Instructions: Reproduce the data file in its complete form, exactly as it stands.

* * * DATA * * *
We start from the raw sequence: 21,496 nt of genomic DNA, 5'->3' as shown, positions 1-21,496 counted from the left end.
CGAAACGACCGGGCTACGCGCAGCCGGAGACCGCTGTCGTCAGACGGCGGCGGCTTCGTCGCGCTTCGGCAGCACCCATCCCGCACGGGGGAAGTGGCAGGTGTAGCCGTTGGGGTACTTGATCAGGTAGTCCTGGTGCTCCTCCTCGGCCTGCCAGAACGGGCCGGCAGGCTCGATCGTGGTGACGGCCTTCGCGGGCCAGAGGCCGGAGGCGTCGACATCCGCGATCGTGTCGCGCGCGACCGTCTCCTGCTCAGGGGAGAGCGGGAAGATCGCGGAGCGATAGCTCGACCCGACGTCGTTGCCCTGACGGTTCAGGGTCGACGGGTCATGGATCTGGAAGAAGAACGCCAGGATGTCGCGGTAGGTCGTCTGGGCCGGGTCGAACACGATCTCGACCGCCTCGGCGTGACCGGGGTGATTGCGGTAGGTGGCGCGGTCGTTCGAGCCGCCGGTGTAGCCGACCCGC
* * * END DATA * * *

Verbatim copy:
We start from the raw sequence: 21,496 nt of genomic DNA, 5'->3' as shown, positions 1-21,496 counted from the left end.
CGAAACGACCGGGCTACGCGCAGCCGGAGACCGCTGTCGTCAGACGGCGGCGGCTTCGTCGCGCTTCGGCAGCACCCATCCCGCACGGGGGAAGTGGCAGGTGTAGCCGTTGGGGTACTTGATCAGGTAGTCCTGGTGCTCCTCCTCGGCCTGCCAGAACGGGCCGGCAGGCTCGATCGTGGTGACGGCCTTCGCGGGCCAGAGGCCGGAGGCGTCGACATCCGCGATCGTGTCGCGCGCGACCGTCTCCTGCTCAGGGGAGAGCGGGAAGATCGCGGAGCGATAGCTCGACCCGACGTCGTTGCCCTGACGGTTCAGGGTCGACGGGTCATGGATCTGGAAGAAGAACGCCAGGATGTCGCGGTAGGTCGTCTGGGCCGGGTCGAACACGATCTCGACCGCCTCGGCGTGACCGGGGTGATTGCGGTAGGTGGCGCGGTCGTTCGAGCCGCCGGTGTAGCCGACCCGC